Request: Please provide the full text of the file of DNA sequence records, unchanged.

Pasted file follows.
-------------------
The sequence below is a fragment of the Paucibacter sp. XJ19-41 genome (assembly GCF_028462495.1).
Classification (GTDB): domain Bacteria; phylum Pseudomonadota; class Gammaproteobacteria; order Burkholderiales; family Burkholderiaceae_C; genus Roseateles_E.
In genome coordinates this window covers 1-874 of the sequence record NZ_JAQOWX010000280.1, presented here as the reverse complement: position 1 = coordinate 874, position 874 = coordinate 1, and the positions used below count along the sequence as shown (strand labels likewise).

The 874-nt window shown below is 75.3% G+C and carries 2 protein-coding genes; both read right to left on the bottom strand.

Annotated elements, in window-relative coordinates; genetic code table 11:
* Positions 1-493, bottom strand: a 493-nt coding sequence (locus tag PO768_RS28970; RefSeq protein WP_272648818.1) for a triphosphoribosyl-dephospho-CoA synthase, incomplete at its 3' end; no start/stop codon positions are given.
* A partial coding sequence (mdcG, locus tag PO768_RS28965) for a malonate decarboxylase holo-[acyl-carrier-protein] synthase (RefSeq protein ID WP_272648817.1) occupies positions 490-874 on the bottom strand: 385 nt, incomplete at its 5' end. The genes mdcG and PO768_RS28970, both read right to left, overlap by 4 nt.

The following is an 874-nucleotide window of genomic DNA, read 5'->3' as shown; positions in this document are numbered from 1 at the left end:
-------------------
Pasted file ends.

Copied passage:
The sequence below is a fragment of the Paucibacter sp. XJ19-41 genome (assembly GCF_028462495.1).
Classification (GTDB): domain Bacteria; phylum Pseudomonadota; class Gammaproteobacteria; order Burkholderiales; family Burkholderiaceae_C; genus Roseateles_E.
In genome coordinates this window covers 1-874 of the sequence record NZ_JAQOWX010000280.1, presented here as the reverse complement: position 1 = coordinate 874, position 874 = coordinate 1, and the positions used below count along the sequence as shown (strand labels likewise).

The 874-nt window shown below is 75.3% G+C and carries 2 protein-coding genes; both read right to left on the bottom strand.

Annotated elements, in window-relative coordinates; genetic code table 11:
* Positions 1-493, bottom strand: a 493-nt coding sequence (locus tag PO768_RS28970; RefSeq protein WP_272648818.1) for a triphosphoribosyl-dephospho-CoA synthase, incomplete at its 3' end; no start/stop codon positions are given.
* A partial coding sequence (mdcG, locus tag PO768_RS28965) for a malonate decarboxylase holo-[acyl-carrier-protein] synthase (RefSeq protein ID WP_272648817.1) occupies positions 490-874 on the bottom strand: 385 nt, incomplete at its 5' end. The genes mdcG and PO768_RS28970, both read right to left, overlap by 4 nt.

The following is an 874-nucleotide window of genomic DNA, read 5'->3' as shown; positions in this document are numbered from 1 at the left end: